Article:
COVID-19 daily positive case update
August 3, 2020
Total positive cases: 2,421
Currently hospitalized: 48
There are 47 new positive cases of COVID-19 to report today: 20 PCR cases and 27 antigen cases.
3 de agosto de 2020
Total de casos positivos: 2,421
Actualmente hospitalizado: 48
Hay 47 nuevos casos positivos de COVID-19 para informar hoy: 20 casos PCR y 27 casos de antígeno.
Types of COVID-19 tests we report
Our health department began receiving positive antigen test results on June 30. These positive cases are treated no differently than positive PCR tests with regard to investigation, monitoring and release. From this point forward, we began reporting both PCR and antigen tests positive results daily.
Polymerase chain reaction (PCR) tests are a molecular diagnostic testing technique that detects the genetic material from the virus and can help diagnose an active COVID-19 infection. Testing samples are collected from the nasal cavity using swabs.
These diagnostic tests quickly detect fragments of proteins found on or within the virus by testing samples collected from the nasal cavity using swabs. Antigen tests are very specific for the virus but are not as sensitive as molecular PCR tests. This means that positive results from antigen tests are highly accurate, but there is a higher chance of false negatives, so negative results do not rule out infection. With this in mind, negative results from an antigen test may need to be confirmed with a PCR test prior to making treatment decisions or to prevent the possible spread of the virus due to a false negative.
This number is inclusive of positive cases as well as people in contact with positive cases who were also in quarantine or isolation. Read more about "released cases" on our FAQ page.
Note about Monday/Wednesday/Friday reports
Effective July 27, we will be moving our weekly Friday reports to Monday/Wednesday/Fridays. We will first post the daily number of positive cases at or around 2 p.m. like normal, then the graphics with the additional information will follow later in the afternoon with no set time frame.
Before publishing our M/W/F reports we contact Shannon Medical Center and San Angelo Community Medical Center to get the number of pending tests directly from them. Because of the antigen tests, you cannot calculate the pending test category by using the other categories like was done in the past. Antigen positive tests are included in our cumulative positive total and total overall test count. Antigen negative tests are not a confirmed negative test but they are still recognized as a test that was administered in Tom Green County. Because of this they are included in the total number of tests but not included in the negative test category. The pending number reflected in our graphic is reported directly from our testing sites.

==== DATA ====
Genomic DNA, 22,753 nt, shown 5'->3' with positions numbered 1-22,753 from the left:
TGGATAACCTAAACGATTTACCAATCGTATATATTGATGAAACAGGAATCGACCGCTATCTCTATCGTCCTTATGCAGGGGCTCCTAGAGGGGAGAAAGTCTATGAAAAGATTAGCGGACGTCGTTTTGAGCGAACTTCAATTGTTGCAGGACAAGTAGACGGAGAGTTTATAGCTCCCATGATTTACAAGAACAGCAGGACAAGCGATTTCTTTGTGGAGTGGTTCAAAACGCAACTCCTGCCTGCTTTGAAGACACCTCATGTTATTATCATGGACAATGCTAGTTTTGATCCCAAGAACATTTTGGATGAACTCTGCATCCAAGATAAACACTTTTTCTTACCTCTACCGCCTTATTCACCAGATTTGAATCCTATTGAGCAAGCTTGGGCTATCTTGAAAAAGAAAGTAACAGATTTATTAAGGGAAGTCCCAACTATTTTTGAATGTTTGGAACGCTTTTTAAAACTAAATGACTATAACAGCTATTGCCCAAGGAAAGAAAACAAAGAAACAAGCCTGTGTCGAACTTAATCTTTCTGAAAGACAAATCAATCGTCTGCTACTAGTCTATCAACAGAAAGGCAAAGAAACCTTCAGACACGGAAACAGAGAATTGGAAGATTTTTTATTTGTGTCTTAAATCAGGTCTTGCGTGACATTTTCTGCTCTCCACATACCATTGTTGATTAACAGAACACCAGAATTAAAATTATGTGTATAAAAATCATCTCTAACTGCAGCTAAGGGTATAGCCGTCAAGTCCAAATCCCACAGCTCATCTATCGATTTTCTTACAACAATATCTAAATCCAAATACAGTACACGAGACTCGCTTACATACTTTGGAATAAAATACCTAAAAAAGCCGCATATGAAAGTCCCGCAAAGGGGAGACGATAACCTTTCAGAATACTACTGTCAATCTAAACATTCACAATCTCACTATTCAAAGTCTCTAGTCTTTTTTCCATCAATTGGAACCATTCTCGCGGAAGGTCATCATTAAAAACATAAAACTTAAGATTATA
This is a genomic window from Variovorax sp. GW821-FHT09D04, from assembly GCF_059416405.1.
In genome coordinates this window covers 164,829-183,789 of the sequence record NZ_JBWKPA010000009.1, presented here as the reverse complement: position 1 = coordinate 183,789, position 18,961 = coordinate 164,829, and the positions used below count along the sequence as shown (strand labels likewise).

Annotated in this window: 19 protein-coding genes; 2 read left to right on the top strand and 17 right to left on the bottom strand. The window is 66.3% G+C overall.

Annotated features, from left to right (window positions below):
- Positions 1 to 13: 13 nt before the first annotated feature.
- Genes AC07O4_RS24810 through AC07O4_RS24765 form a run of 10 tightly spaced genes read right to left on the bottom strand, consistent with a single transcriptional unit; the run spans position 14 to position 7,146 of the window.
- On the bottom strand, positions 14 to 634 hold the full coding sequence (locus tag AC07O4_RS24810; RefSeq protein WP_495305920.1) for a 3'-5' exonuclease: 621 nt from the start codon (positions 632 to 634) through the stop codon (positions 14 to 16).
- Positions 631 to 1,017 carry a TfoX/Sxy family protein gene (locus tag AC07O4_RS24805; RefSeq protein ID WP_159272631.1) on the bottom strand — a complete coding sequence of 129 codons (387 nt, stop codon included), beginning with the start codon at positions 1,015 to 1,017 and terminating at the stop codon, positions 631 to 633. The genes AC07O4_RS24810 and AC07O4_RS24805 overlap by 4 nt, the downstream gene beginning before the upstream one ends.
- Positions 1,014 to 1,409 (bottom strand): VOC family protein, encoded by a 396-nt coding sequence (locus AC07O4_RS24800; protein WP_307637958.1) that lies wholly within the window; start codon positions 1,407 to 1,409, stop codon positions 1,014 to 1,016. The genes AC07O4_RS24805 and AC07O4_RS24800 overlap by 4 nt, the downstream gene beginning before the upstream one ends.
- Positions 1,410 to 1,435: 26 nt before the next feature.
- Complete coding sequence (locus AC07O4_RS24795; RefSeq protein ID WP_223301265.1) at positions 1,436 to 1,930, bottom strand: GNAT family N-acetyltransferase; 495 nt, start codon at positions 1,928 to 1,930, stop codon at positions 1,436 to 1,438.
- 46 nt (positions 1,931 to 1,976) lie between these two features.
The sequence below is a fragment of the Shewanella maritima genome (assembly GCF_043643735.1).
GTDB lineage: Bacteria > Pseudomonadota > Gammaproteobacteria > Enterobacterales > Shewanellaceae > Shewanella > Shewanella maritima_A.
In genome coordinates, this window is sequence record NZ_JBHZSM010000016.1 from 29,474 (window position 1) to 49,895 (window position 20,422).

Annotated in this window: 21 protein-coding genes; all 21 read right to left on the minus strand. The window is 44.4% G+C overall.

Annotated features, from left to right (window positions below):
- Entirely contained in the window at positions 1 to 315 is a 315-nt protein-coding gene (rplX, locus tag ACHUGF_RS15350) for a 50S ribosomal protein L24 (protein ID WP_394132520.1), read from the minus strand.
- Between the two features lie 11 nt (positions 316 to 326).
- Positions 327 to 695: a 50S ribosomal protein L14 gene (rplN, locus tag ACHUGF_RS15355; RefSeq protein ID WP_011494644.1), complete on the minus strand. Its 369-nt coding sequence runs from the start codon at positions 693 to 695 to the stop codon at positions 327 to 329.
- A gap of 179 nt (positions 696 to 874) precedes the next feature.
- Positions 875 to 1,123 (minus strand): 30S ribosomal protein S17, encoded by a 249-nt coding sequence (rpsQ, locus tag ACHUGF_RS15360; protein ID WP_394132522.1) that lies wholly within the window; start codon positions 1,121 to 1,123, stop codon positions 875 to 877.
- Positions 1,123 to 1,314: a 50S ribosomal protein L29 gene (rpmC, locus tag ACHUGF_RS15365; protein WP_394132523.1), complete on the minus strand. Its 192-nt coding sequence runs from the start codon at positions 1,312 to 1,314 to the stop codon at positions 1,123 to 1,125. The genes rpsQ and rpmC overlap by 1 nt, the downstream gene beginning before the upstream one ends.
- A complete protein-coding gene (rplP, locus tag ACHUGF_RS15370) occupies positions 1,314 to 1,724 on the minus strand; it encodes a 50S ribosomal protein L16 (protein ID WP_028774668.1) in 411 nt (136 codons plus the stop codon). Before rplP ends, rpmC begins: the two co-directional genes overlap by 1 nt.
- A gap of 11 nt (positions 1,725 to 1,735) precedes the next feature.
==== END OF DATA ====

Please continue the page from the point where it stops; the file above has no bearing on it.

August 3, 2020
- If you are currently under quarantine or isolation (either a positive COVID-19 case or a contact to a known case) and have met the requirements to be released, please fill out this form on our website. Once you have completed the form it will be reviewed and you will be sent an official release document. Visit our website at cosatx.us/ReleaseForm.
- City partners with local hotels to house COVID-19 patients in isolation, quarantine
- Visit this webpage for a list of all COVID-19 related news from the City of San Angelo.
- Centers for Disease Control
- Texas Department of State Health Services
- City-approved sign for businesses: Face coverings required
City of San Angelo COVID-19 subpages:
- COVID-19 Release form
- Declarations or orders
- News, Resources, and Community Partner Updates
- COVID-19-San Angelo FAQ
Dr. James Vretis, Local Health Authority for Tom Green County, answered questions on COVID-19 during a Facebook LIVE event on July 21. Watch the video below.
La Dra. Carolina Ojeda habla sobre COVID-19 en San Angelo. La Dra. Ojeda trabaja en medicina interna en el Hospital de Shannon.
Michael Wood, MD, Hospitalist at Shannon Medical Center, speaks about the importance of reducing the spread of COVID-19 in Tom Green County. Michael Wood is a part of the team treating the hospitalized COVID-19 patients at Shannon Medical Center.
Michael Wood, MD, Hospitalist at Shannon Medical Center, speaks about treating hospitalized COVID-19 patients in Tom Green County.
Press conference with Shannon Medical Center providing an update on COVID-19 in San Angelo.
Dr. James Vretis, Local Health Authority for Tom Green County, talks about comorbidities and COVID-19. Comorbidity is the simultaneous presence of two chronic diseases or conditions in a patient.
Visit mhmrcv.org for more information.
Local Health Authority
A local health authority is a reputable physician appointed by either the health department or county commissioners to implement both state and local laws relating to public health.